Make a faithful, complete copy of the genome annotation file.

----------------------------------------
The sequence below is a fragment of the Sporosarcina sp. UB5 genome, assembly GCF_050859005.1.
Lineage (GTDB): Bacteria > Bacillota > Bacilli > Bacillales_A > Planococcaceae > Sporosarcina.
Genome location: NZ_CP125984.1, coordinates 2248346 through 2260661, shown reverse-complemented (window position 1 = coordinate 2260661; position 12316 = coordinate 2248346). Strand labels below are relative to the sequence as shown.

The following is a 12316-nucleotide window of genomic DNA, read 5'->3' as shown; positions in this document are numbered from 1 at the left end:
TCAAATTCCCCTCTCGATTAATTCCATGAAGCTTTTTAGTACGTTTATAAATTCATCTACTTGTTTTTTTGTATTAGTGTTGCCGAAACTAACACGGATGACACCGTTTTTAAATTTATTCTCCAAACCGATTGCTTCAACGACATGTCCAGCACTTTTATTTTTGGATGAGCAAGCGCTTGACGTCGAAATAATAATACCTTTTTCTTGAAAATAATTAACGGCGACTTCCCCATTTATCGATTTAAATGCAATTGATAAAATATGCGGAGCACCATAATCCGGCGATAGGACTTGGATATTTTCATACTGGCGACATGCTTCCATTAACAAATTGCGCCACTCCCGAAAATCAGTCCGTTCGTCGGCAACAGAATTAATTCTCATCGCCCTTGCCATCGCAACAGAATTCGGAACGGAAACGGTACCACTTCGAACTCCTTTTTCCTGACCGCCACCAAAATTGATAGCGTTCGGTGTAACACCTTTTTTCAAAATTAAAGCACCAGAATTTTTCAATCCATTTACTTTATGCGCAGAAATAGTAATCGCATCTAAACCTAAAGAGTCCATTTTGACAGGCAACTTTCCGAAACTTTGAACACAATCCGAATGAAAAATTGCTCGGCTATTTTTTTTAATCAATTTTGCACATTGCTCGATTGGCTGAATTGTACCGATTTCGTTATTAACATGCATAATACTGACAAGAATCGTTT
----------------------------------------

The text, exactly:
The sequence below is a fragment of the Sporosarcina sp. UB5 genome, assembly GCF_050859005.1.
Lineage (GTDB): Bacteria > Bacillota > Bacilli > Bacillales_A > Planococcaceae > Sporosarcina.
Genome location: NZ_CP125984.1, coordinates 2248346 through 2260661, shown reverse-complemented (window position 1 = coordinate 2260661; position 12316 = coordinate 2248346). Strand labels below are relative to the sequence as shown.

The following is a 12316-nucleotide window of genomic DNA, read 5'->3' as shown; positions in this document are numbered from 1 at the left end:
TCAAATTCCCCTCTCGATTAATTCCATGAAGCTTTTTAGTACGTTTATAAATTCATCTACTTGTTTTTTTGTATTAGTGTTGCCGAAACTAACACGGATGACACCGTTTTTAAATTTATTCTCCAAACCGATTGCTTCAACGACATGTCCAGCACTTTTATTTTTGGATGAGCAAGCGCTTGACGTCGAAATAATAATACCTTTTTCTTGAAAATAATTAACGGCGACTTCCCCATTTATCGATTTAAATGCAATTGATAAAATATGCGGAGCACCATAATCCGGCGATAGGACTTGGATATTTTCATACTGGCGACATGCTTCCATTAACAAATTGCGCCACTCCCGAAAATCAGTCCGTTCGTCGGCAACAGAATTAATTCTCATCGCCCTTGCCATCGCAACAGAATTCGGAACGGAAACGGTACCACTTCGAACTCCTTTTTCCTGACCGCCACCAAAATTGATAGCGTTCGGTGTAACACCTTTTTTCAAAATTAAAGCACCAGAATTTTTCAATCCATTTACTTTATGCGCAGAAATAGTAATCGCATCTAAACCTAAAGAGTCCATTTTGACAGGCAACTTTCCGAAACTTTGAACACAATCCGAATGAAAAATTGCTCGGCTATTTTTTTTAATCAATTTTGCACATTGCTCGATTGGCTGAATTGTACCGATTTCGTTATTAACATGCATAATACTGACAAGAATCGTTT